Tag Archives: emergency room

Asking “Do you need a toothbrush?” can be a small bridge to support

February 7th, 2017

When you take your child to the emergency room in any part of the state, you know you’re there for a bunch or reasons:  unavailable doctor hours, urgency, crisis, and most of all, acute evaluation to get you connected to admission. For parents, it feels pretty overwhelming the minute you step through the door.  You are scared, devastated and shaken and it feels like you need everyone there to get you through it. If your child needs to be admitted to an inpatient bed, you also look to connect to the doctors, nurses and staff.  Sometimes, you begin to trust and lean on them.

That is especially true for psychiatric emergencies. Here in Massachusetts we have mobile crisis and community supports to hopefully guide the process.   There might be a family partner, a person with lived experience, who knows what this all means and can explain to you or support you as you walk through it.  That person can listen, increase how comfortable and connected you are.

Emergency rooms and hospitals can be a pretty different experience, especially when you have a child with mental health needs. When your child is a young adult over the age of 18, it’s even harder and there is extra anxiety and fear.  I remember sitting with my son who had requested that I stay with him as he was being seen. He had turned 18 and I wasn’t allowed in – unless he asked me. Fortunately for me, it was a time when he was not in a psychotic state and could invite me to support him. My fingers were crossed and  I was thankful his level of paranoia and hallucinations was low so that we could remain a united front — a family of an adult child with an adult mom.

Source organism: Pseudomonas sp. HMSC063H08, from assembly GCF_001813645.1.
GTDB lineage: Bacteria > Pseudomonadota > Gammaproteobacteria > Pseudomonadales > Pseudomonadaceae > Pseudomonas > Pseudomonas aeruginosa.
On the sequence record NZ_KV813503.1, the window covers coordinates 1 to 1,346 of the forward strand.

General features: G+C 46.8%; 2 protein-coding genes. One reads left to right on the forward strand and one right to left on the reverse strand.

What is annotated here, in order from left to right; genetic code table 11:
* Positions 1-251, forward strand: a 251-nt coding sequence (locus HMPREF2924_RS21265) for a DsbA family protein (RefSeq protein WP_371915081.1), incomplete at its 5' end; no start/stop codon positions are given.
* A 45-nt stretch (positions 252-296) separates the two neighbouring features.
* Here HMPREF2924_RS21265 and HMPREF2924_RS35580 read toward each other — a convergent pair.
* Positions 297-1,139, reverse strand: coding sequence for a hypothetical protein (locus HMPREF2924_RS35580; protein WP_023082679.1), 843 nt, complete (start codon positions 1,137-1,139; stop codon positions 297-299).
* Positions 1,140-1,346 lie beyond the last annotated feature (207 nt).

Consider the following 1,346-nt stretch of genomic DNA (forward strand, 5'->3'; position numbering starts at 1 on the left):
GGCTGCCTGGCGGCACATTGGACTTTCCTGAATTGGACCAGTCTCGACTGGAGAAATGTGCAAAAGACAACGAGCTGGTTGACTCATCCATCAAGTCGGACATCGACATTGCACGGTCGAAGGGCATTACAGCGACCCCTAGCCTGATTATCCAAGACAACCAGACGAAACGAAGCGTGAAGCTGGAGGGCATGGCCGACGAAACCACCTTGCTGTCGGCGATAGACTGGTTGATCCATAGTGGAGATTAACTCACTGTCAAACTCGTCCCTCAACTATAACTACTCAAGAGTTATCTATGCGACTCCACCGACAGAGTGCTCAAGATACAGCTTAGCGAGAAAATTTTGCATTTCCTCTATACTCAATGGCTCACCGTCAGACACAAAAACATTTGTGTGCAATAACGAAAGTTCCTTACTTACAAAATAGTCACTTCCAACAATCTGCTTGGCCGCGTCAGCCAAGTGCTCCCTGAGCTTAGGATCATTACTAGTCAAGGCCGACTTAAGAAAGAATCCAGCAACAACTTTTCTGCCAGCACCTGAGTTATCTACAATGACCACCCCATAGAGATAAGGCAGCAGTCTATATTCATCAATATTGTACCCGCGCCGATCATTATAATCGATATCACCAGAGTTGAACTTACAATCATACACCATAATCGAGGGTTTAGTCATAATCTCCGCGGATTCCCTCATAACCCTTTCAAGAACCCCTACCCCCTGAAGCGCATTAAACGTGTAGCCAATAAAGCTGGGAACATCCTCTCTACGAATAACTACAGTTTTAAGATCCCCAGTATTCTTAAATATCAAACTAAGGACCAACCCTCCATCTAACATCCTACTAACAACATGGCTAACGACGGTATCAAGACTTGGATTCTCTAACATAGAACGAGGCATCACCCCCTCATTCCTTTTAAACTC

It was different and it was scary. Adults who had overdosed were there and some were detoxing.  Adults with acute psychiatric symptoms were there and some were screaming or violent. Some people had been waiting for days for help.  There were 2 or 3 who were locked in another room or tied down and medicated to be quiet. They were being managed, but not treated.  Where do you go? What do you do?

I felt like I was reliving the noise, visions and memories that I’ve had when I have supported families across the state who need mental health treatment for their child. But here, it was so hard to make the connection with people so they’d understand that the reason that they were waiting 7 days, 10 days or even more in an emergency room for care wasn’t them.  It is the lack of beds and the multiple other people waiting to get treatment too.

As a parent you wait, sleep and walk back and forth trying to count down the time that is passing. You are trying to remain the strong wall for your child.  You are there. You crave conversation, you crave a break, you have to ask many times for a toothbrush, food, water and to use an outlet to charge your cell or use someone’s phone to call and check on the rest of your family.   You wonder why they make waiting so tough on parents.